McGinty, director of real estate and development at Luther Automotive Group, declined to discuss whether its possible plans could include an expansion of Park Place Motors or possibly bringing a new dealership into the market.

However, she did acknowledge that Luther will "probably eventually remove the building."

December 23, 2013

Ex-Hostess building sold for $720,000

Here's a real estate sale that has spurred my old cravings for Hostess SWonderbreadstoreno-Balls.

Don't judge me. I just can't resist those artifically colored, marshmallow skinned blobs of sweet, sweet calories. Heh.

Rochester's former Wonder Bread Hostess outlet store building at 406 37th St. N.E. for $720,000 on Dec. 18, according to county property records.

SnballsBuilt in 1990, the building has about 3,500-square-feet of retail space and an about 9,500-square-feet of warehouse space. It closed down, when Hostess imploded at the end of 2012.

I chatted with the new owner this morning and this sale opens the door for a regional business to expand into Rochester. This new name in town could eventually add up to about 10 to 15 new local jobs.

I'll have all of the details in the Heard on the Street column in Tuesday's Post-Bulletin. Just consider me Santa's little helper and the P-B as a present of information that can also be used as gift wrap.

In the meantime, I'd consider it a special gift if anyone out there can tell me if true Hostess Sno-Balls have ever returned to Rochester. If so, where can I find them?

November 21, 2013

Cowboy Jack's may win Western logo shoot-out

Western-themed restaurants and bars have been hot lately in Rochester.Texas-roadhouse1

We now have Texas Roadhouse, Wild Bill's Sports Saloon, Whiskey Creek Wood Fire Grill, Whiskey Bone's Roadhouse and the latest high plains drifter to ride into town is Cowboy Jack's Eatery.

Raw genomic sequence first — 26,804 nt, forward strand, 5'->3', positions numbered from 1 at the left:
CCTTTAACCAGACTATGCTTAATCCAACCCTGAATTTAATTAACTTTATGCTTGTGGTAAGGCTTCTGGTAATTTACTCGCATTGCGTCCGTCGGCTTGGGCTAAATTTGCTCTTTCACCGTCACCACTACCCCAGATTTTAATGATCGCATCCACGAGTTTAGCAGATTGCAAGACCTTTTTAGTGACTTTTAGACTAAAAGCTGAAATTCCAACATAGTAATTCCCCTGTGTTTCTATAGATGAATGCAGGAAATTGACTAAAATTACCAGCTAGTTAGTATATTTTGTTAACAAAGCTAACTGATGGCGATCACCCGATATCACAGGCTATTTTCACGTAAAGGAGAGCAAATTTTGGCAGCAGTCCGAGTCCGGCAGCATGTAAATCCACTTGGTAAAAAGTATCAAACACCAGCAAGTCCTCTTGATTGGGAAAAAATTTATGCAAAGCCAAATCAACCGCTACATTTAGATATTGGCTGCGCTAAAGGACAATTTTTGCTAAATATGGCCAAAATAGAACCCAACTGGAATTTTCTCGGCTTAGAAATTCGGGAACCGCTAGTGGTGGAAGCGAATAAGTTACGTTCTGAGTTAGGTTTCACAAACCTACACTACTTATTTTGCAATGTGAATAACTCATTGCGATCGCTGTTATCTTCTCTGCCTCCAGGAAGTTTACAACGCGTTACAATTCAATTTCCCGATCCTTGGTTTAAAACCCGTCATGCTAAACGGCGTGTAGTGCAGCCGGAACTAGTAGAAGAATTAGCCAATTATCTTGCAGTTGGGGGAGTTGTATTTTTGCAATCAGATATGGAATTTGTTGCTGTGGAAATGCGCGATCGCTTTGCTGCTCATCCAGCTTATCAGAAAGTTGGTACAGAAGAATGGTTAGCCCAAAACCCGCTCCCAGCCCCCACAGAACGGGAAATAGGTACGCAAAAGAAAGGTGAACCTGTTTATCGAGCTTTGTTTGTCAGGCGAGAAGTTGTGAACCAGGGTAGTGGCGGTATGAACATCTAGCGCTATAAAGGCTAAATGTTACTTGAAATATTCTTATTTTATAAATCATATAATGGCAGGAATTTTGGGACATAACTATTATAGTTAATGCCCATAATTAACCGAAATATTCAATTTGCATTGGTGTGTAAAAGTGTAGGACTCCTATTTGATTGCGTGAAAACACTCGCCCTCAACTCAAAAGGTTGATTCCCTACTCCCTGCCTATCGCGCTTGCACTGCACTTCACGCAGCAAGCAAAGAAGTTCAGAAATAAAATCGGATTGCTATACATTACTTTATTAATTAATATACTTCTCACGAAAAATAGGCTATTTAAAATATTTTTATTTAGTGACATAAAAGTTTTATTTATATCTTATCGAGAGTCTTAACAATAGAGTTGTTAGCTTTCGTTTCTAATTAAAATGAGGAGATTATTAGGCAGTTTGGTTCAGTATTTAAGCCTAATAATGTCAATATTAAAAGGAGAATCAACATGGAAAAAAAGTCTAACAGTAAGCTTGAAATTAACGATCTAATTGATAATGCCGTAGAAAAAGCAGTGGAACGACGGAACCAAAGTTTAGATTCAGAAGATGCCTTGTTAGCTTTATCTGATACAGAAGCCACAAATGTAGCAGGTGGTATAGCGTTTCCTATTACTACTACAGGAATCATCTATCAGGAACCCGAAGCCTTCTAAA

Cowboy Jack's is part of a Twin Cities chain and is slated to open soon within the former America's Best Value Hotel on South Broadway.

LEach has its own take on a rough and ready Western atmosphere.


However, going just by logos alone, it looks like the the latest addition to the Med City corral could be the toughest hombre ever seen in these parts.


• Texas Roadhouse has kind of 60's diner look with a cowboy hat wearing state. Eyecatching.

•  Wild Bill's invokes the whole tin star thing with sort of sheriff/ U.S. marshall/ ranger feel. That's a strong logo. 16418249_BG1

• Whiskey Creek goes with a flaming campfire design invoking cowboys around a fire after a day of driving cattle across the prairie.



• Whiskey Bones has an Elvis in a 50's diner thing going on, sort like the restaurant that John Travolta took Uma Thurman in "Pulp Fiction."


And then there's Cowboy Jack's.

• There's a skull of a Texas longhorn steer with

glowing red vengeful, demonic eye sockets and fangs. Very macho and a little spooky.

And then there's the crossed meat cleavers behind the skull that are actually DRIPPING BLOOD.


Uh... yeah... OK. That's an insanely intense logo.

That's the roughest, toughest logo of the crew. That logo paints Cowboy Jack's as the guy in the black hat who shoots first and then stands with one scuffed boot on the chest of his victim while he casually lights a cigarette.